In 2013, participants at the March for the Babies in Melbourne were shocked to be met by unprecedented violence and opposition. That was the first march I had ever attended, and I was shaken by the hatred and aggression levelled at the 3,000 attendees. Victorian police received 200 complaints about their failure to intervene, and the conflict saw an extraordinary level of media coverage. The march has been held every year since 2009, and organisers were determined to carry on regardless of the hostility.
Last October, pro-lifers rallied together and turned out in record numbers. Official police estimates put attendance at 7,000, more than double the previous year! Of course, the counter-protesters returned as well, but the contrast couldn’t have been clearer; the march was led by mounted police and protesters were kept well away. On the few occasions that counter-protesters tried to breach police lines, they were swiftly dealt with. Watching the police walking beside us and ringing the protestors in, it was obvious there was nothing to fear. I would like to say here and now that the Victorian police force is to be commended for their efforts in protecting freedom of speech.
Counter-protesters did their best to disrupt the march, standing behind the cordons and screaming abuse at both police and the pro-lifers. They waved signs with slogans like “The only good baby is a dead baby,” and stood behind the vandalised March for the Babies banner they stole last year. But, despite their efforts, the street outside Parliament House was filled with thousands of people. Speakers included liberal backbenchers Michael Gidley and Jan Kronberg, president of Youth for Life Stephanie Ross, Kay Painter (from Remembering Sara), and international speaker Lord Christopher Monckton. State MP Bernie Finn vowed the pro-life movement would not stop campaigning until we won. In a surprise to most participants, the march also continued on to Melbourne’s longest running abortion facility.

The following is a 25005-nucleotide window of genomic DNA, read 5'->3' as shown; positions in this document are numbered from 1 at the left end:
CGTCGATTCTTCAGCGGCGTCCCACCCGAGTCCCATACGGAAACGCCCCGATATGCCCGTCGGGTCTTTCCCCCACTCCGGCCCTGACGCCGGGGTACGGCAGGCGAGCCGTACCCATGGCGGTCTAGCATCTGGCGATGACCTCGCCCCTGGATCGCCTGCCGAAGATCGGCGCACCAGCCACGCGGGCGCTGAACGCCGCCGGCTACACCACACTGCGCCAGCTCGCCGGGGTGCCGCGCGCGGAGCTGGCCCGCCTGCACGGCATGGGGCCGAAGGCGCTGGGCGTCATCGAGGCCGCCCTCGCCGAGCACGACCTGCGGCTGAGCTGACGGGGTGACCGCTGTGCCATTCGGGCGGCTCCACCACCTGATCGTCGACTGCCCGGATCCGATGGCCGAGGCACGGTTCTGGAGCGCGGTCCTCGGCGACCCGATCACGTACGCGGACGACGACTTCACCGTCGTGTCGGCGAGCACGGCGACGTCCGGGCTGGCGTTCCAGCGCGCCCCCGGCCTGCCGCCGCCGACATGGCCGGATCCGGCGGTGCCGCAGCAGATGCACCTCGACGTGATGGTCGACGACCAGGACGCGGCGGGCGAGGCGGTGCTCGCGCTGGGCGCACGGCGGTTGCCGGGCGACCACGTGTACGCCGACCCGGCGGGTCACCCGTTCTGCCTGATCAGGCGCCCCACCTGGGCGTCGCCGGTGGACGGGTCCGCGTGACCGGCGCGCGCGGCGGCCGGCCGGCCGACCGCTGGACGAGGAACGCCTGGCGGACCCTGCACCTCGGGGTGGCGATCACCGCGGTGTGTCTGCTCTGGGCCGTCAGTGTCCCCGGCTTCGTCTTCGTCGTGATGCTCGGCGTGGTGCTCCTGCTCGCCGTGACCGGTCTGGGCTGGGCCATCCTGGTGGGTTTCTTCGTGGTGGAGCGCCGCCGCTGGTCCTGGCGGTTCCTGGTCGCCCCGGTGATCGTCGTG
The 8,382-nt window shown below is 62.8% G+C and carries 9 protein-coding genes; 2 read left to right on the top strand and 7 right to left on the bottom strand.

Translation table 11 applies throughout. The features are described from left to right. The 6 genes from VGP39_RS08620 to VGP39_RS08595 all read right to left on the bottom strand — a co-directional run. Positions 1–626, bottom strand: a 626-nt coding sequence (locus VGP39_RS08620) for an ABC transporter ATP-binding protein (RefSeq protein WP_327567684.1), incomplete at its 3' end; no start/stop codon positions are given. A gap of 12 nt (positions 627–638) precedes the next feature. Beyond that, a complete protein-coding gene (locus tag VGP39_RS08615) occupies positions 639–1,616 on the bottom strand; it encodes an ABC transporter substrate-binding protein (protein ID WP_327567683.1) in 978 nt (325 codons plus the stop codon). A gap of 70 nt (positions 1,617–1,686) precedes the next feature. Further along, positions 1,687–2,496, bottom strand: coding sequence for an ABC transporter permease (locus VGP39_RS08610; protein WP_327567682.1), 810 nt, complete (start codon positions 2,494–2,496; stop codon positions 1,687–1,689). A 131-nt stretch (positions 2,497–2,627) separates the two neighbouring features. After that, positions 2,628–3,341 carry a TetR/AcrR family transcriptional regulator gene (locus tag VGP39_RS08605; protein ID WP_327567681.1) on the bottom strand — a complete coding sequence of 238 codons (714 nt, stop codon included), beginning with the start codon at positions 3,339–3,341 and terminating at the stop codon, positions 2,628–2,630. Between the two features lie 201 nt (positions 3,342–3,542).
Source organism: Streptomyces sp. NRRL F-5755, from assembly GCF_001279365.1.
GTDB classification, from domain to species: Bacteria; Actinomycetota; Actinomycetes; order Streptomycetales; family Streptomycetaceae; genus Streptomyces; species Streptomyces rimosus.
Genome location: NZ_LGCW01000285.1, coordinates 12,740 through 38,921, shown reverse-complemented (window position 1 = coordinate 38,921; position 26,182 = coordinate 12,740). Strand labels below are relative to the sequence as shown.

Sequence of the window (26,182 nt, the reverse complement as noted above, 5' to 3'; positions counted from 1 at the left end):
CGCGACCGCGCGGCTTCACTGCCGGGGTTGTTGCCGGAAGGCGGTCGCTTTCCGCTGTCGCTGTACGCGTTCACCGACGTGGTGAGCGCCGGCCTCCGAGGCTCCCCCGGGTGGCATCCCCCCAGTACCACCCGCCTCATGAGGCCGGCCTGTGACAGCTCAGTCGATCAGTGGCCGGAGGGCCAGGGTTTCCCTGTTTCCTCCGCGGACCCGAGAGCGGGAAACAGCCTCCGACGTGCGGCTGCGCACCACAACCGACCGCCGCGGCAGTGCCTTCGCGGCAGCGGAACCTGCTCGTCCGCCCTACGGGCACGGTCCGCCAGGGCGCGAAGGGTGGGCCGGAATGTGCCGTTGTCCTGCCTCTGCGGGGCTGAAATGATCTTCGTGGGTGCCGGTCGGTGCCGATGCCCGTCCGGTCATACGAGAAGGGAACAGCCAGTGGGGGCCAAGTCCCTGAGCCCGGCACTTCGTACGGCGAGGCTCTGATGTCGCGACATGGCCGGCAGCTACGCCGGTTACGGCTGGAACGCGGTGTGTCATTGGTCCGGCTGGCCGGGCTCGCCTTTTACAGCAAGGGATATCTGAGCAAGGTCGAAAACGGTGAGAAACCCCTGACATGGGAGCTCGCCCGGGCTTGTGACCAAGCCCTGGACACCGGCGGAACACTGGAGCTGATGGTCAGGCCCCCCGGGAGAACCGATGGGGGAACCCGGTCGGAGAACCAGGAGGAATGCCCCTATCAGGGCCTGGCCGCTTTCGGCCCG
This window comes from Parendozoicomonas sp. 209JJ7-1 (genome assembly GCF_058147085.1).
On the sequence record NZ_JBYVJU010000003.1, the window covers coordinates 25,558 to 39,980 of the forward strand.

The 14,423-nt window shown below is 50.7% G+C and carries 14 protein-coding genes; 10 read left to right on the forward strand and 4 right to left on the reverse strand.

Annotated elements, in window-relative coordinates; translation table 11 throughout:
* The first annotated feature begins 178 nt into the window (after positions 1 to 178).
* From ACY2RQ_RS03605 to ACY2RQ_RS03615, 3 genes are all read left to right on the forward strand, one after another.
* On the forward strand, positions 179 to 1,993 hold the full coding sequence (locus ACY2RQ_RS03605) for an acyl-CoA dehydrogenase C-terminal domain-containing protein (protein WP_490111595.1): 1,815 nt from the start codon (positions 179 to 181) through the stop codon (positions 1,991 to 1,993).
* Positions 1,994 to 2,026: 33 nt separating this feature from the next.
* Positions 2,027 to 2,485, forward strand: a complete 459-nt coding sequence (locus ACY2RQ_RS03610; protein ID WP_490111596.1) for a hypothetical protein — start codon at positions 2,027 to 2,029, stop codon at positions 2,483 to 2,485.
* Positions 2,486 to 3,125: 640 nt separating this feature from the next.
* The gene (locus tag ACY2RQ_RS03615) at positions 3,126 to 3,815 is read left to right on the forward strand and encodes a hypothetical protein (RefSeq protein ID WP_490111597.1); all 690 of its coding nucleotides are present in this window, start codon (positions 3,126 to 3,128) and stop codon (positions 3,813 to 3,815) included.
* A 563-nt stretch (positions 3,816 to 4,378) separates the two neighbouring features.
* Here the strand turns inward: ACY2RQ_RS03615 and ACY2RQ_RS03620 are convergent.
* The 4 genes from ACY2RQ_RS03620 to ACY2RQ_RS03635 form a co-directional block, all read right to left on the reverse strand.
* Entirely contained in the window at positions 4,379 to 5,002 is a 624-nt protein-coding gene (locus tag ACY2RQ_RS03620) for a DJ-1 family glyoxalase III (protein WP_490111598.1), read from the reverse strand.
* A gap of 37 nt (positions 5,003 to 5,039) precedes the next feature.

The march is an opportunity for pro-lifers to come together, stand up, and be seen – but despite the numbers, mainstream media coverage was limited to a handful of words in a few newspaper articles. 7,000 people is a record, but it isn’t enough. I attended with a group of university students from Campion College organised by Frances Hopkins, and we were astonished to learn that we were the first and only group to ever travel from interstate! America’s March for Life, held in Washington, D.C., every January, sees people travel from every state in the country; alone, in families, in small groups, and in convoys of buses. They travel for days and every year, more half a million people walk the streets as a pro-life witness. Imagine the impact this could have! To put it into perspective, the March for the Babies Facebook page has only 2,561 Facebook ‘likes’.
Last year’s sudden increase in numbers has sent a clear message; we are here, we will be heard, and we will not be frightened away by hatred and opposition. But we need to do more than that. We need to come together in greater numbers than ever before; we need to travel from every state and territory, from all walks of life. We need to stand together and show our politicians that all life has value; that these laws are unacceptable and we will not rest until they are changed!
– Susan Thring, teacher’s aide, music tutor, and pro-life activist and speaker since age 14